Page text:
Alternatively, member 32 may be connected outwardly and downward to a wheel riding on the ground or in a track, below and ahead of the top of frame 12 (not shown). In that case, the connection between the frame 12 and the member 32 may be similar to the connection 34 and the connection between the member 32 and the wheel may be similar to a conventional bicycle fork.
The three lower distal ends of frame 12 may be connected by horizontal stabilizing lines 36, under continuous tension during rotation, for mutual support and to minimize transient effects of wind gusts, by damping of non-rotational transient frame motion.
FIG. 3a shows, by means of a cross-section view of the hub 4 and a vane 10 a (not to scale), that in FIG. 1 the horizontal plane of the center of pressure Cp of vane 10 a is above the horizontal plane of the journalling mechanism of hub 4 by the length a. The length a times the force of the wind on vane 10 a is the moment tending to rotate the hub 4 rotor in the vertical plane of shaft 2. That moment would be sufficient to severely damage the journalling mechanism in the hub 4.
FIG. 3b shows a similar cross-section for a wind turbine rotor according to the present invention as illustrated in FIG. 2. The center of pressure Cp of a vane 10 a is in the horizontal plane of the journalling mechanism of the hub 4, i.e., the length a is zero. Thus, the moment tending to rotate the hub 4 rotor in the vertical plane of the shaft 2 is reduced to zero. In practice, the length a may be nearly zero rather than exactly zero, in which case, the moment is reduced to approximately zero.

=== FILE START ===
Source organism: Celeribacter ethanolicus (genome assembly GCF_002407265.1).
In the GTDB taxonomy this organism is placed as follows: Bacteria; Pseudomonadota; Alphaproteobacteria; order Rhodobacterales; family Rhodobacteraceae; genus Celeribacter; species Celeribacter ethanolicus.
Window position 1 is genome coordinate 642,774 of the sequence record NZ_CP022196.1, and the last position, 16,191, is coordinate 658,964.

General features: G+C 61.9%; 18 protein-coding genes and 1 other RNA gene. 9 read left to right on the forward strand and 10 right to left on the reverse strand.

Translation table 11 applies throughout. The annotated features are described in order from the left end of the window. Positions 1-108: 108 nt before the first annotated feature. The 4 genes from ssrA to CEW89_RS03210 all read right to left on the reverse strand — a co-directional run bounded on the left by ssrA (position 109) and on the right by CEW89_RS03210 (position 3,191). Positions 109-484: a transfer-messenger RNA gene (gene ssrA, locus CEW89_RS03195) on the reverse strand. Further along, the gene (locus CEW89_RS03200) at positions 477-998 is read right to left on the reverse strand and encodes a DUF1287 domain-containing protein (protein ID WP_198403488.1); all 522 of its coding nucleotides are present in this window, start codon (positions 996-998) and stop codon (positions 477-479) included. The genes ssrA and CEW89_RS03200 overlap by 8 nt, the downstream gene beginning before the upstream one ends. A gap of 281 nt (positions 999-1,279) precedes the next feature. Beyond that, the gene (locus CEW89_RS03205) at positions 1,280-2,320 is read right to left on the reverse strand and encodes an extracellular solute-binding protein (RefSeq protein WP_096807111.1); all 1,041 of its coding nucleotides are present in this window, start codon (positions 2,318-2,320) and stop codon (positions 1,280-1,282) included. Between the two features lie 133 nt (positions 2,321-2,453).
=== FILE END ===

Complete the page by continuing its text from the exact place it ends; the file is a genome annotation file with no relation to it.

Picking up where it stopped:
Whatever residual torque remains tending to rotate the hub 4 in the vertical plane, caused by momentary fluctuations of center of pressure of the sail 14 above and below the horizontal plane of the hub 4, is then transmitted to the ground through the hub 4 stator and the supporting structure. In a preferred embodiment, the VAWT may be mounted directly on the ground at some sites, e.g., convex hilltops with suitable radii of curvature, with no intervening structure other than material such as concrete. This should eliminate any remaining torque in the vertical plane being transmitted through the load shaft to the load, which could damage the load.